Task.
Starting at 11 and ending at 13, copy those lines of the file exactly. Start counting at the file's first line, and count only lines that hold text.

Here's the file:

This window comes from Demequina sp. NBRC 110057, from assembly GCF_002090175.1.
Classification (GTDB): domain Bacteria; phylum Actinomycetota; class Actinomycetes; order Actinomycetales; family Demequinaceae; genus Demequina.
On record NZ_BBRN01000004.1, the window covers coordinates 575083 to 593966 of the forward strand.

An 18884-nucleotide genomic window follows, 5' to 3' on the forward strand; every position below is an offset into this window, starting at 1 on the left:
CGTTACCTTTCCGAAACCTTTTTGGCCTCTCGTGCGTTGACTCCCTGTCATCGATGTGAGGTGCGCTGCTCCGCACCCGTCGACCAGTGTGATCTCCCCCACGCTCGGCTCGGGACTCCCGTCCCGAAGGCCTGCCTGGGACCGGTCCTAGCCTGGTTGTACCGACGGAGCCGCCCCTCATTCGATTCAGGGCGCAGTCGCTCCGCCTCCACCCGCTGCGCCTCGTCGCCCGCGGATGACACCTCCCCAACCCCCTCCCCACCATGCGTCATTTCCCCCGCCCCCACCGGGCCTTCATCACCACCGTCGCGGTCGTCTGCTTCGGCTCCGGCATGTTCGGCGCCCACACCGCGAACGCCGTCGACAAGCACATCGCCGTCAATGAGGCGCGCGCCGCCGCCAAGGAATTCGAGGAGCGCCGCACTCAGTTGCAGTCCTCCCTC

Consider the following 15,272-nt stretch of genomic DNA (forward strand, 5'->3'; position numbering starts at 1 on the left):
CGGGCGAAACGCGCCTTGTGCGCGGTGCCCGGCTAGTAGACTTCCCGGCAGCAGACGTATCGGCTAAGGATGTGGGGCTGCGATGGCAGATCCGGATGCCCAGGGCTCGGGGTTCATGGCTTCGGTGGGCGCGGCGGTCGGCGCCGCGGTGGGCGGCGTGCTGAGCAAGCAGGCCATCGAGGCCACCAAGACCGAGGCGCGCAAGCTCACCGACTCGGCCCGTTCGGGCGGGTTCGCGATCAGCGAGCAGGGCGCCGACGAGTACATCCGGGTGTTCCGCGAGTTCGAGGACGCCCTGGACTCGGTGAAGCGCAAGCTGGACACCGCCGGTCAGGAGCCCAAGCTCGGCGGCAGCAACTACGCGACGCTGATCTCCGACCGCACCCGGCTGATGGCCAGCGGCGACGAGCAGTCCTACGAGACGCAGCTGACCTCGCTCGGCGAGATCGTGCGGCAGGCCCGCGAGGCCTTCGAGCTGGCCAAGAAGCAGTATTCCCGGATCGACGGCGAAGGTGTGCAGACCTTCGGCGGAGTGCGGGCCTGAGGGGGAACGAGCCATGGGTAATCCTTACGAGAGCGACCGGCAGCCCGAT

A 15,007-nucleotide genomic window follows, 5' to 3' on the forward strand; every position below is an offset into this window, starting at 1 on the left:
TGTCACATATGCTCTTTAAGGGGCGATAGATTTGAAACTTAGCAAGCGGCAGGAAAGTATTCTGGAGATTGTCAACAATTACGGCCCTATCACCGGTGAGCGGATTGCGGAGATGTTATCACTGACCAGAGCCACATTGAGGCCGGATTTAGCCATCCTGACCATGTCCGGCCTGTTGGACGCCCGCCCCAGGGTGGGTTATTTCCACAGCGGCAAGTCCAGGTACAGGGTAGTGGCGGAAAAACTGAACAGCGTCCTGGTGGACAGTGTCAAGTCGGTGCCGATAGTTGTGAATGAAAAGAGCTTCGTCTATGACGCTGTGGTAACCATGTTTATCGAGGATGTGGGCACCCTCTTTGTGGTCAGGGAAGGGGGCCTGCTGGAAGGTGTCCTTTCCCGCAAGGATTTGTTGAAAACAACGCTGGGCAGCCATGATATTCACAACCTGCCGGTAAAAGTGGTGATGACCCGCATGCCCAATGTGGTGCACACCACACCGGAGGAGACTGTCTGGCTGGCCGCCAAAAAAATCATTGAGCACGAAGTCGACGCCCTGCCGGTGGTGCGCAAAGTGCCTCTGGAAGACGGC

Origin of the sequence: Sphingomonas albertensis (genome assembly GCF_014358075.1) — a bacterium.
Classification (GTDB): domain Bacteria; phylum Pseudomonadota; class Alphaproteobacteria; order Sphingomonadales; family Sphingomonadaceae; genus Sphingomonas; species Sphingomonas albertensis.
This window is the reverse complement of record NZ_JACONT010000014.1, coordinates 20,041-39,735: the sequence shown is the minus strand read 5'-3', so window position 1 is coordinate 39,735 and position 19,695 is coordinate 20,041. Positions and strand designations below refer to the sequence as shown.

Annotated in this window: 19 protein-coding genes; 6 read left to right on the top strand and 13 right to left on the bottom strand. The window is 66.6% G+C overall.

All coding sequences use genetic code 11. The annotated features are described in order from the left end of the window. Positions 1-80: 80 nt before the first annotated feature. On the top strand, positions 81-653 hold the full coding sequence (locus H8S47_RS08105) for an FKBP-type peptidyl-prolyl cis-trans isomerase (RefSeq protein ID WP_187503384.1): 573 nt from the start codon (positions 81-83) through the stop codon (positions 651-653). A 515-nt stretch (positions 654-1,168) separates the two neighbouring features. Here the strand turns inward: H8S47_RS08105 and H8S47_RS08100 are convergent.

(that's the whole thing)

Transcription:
Classification (GTDB): domain Bacteria; phylum Pseudomonadota; class Alphaproteobacteria; order Sphingomonadales; family Sphingomonadaceae; genus Sphingomonas; species Sphingomonas albertensis.
This window is the reverse complement of record NZ_JACONT010000014.1, coordinates 20,041-39,735: the sequence shown is the minus strand read 5'-3', so window position 1 is coordinate 39,735 and position 19,695 is coordinate 20,041. Positions and strand designations below refer to the sequence as shown.

Annotated in this window: 19 protein-coding genes; 6 read left to right on the top strand and 13 right to left on the bottom strand. The window is 66.6% G+C overall.